Don't Take Our Word For It
It's a true sight to see what somebody will do when they're on top one minute and then in the dumps soon thereafter. Although this story is going to revolve around cars, let me start out with an example of the above from today's Olympic results. In today's men's cross-country Frode Estil, the reigning Olympic champion from Norway, took a nasty fall at the beginning of the 30 kilometer pursuit. This resulted in a broken ski and a fall from the front of the pack to last place. However, after that horrible course of events, Frode finished with a silver metal in one of the best stories of Olympic spirit.
Now I can't say that the General Motors family of companies have had the same return to grace after their fall, but they've certainly been trying. After the debacle that was the "red tag pricing" stint, the former "big three" have finally come to terms with their futures in the industry. In that, they've started changing their advertising, specialization and selling tactics. While Ford is trying to put your life in drive, GM is tooting their "Live Green Go Yellow" commercials and a new "see for yourself" advertising campaign. Now I started seeing these commercials about a week ago, and two I'd like to mention are the new GMC Envoy and Pontiac G6 advertisements.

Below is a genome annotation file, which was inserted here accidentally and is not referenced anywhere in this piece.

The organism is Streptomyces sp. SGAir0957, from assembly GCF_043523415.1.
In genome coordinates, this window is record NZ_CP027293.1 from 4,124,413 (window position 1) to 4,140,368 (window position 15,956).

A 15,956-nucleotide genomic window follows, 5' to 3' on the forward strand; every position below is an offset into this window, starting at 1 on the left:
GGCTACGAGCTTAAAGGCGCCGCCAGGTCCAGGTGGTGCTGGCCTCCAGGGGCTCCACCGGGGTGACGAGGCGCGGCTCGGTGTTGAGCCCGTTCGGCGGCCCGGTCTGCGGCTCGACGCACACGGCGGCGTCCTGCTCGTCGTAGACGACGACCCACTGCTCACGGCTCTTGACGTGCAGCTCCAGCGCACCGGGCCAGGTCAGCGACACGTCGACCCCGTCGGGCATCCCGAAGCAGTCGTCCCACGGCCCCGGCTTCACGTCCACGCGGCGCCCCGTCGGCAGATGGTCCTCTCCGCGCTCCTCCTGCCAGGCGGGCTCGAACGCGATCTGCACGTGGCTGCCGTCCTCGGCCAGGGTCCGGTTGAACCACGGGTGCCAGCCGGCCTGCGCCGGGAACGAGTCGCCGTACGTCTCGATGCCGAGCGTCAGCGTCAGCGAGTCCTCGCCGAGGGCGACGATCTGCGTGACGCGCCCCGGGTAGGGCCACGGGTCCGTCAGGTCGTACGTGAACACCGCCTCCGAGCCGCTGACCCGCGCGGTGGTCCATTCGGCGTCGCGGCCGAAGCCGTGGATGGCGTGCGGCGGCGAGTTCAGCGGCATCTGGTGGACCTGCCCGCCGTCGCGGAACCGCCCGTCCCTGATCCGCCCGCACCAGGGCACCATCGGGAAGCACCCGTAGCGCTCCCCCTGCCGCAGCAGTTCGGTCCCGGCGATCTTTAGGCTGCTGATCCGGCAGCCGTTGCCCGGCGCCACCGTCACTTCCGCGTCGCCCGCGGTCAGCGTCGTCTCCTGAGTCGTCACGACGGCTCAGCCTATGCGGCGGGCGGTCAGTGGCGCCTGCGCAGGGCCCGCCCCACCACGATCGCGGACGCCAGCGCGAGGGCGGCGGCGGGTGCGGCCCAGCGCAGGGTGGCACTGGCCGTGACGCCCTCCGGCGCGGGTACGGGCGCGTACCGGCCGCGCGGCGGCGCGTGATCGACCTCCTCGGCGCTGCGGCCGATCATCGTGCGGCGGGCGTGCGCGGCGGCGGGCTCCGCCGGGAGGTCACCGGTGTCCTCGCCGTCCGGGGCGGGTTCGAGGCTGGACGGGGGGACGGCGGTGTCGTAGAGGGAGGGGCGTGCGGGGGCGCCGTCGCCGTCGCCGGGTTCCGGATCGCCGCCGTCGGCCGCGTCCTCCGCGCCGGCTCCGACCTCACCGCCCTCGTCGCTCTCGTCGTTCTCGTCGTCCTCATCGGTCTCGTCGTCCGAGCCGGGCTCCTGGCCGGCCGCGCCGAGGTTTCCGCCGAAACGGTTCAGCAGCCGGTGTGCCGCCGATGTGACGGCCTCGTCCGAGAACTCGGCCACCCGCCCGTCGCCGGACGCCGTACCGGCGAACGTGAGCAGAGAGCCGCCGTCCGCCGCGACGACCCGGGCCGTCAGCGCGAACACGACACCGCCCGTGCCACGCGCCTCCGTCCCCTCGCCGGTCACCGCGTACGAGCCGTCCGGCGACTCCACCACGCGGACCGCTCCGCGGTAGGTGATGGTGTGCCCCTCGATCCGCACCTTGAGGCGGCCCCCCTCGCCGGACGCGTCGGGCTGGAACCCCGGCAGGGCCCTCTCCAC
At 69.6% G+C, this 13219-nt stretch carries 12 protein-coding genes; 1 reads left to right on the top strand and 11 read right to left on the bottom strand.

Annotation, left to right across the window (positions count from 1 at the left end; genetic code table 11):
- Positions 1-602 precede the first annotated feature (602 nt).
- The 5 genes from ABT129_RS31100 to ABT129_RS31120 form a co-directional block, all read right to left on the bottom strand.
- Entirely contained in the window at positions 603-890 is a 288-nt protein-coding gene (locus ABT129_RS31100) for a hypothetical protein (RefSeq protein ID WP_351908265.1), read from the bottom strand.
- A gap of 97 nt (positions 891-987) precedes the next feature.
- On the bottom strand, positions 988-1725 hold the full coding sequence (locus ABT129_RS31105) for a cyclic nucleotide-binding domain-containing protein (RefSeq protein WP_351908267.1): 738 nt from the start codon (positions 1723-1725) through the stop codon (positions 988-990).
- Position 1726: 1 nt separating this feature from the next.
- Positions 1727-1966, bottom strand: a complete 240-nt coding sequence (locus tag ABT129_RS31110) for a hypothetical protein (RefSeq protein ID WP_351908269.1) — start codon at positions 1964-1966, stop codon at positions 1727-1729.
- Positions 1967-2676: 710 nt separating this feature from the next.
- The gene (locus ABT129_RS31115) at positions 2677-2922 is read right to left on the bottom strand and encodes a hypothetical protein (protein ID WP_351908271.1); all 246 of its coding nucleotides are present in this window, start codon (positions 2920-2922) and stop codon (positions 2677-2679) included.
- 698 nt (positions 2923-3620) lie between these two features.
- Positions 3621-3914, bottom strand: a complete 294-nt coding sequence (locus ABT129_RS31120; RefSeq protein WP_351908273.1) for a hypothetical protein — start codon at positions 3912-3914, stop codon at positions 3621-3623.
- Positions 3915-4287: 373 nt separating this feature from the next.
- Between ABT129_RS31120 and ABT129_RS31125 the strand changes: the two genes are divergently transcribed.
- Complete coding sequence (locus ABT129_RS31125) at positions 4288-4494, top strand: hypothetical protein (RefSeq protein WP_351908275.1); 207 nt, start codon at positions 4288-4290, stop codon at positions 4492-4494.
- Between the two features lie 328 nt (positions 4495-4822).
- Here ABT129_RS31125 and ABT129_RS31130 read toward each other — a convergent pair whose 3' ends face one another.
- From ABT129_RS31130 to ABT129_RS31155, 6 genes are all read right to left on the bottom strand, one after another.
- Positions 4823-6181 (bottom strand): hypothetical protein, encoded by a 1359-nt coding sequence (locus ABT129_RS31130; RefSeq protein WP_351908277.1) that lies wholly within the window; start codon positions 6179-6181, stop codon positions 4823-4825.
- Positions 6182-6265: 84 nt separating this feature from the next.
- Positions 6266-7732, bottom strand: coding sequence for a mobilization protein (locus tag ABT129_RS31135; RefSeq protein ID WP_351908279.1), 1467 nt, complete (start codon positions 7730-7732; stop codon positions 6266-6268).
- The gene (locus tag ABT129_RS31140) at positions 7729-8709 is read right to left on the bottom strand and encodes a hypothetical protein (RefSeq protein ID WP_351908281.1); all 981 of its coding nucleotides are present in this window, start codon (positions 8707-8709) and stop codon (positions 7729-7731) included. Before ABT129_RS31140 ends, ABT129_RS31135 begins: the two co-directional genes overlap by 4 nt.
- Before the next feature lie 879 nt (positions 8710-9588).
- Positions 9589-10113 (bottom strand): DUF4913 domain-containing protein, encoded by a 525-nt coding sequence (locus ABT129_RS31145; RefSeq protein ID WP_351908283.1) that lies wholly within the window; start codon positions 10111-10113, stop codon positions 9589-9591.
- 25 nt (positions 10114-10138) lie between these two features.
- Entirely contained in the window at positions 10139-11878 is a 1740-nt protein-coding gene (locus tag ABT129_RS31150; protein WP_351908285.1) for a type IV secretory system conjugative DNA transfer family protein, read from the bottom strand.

The GMC Envoy clip had a lot of the usual "we're better than Toyota" talk, but ended with something along the lines of "see for yourself at Kelly Blue Book (kbb.com)." This is as they were about to say, "don't take our propaganda-filled words for it, take the word of somebody you should trust." Likewise, on some of GM's brands (specifically Pontiac, GMC and Buick) they proclaim the same message as you enter, to compare the differences for yourself using Kelly Blue Book. In probably the most noticeable move, at the end of a new Pontiac G6 commercial, they use Google as a verb. "Don't take our word for it, google Pontiac and discover for yourself."
Maybe this is a trend, or maybe not. Maybe it's something that we can emulate. Even though I already have my own opinions about cars (although the Solstice isn't that bad), it's nice to see that the big American companies are a bit more willing to let the buyer think for themselves. Think of it, companies like 37signals have this plastered all over the front page of their product site. Pages full of testimonials, trials and reviews - asking the customer to look for themselves if they're a bit skeptical. It's not anything new, but in my view it's something missing. With so many companies seemingly full of themselves, it's relaxing to know that some businesses still give the customer the benefit of the doubt.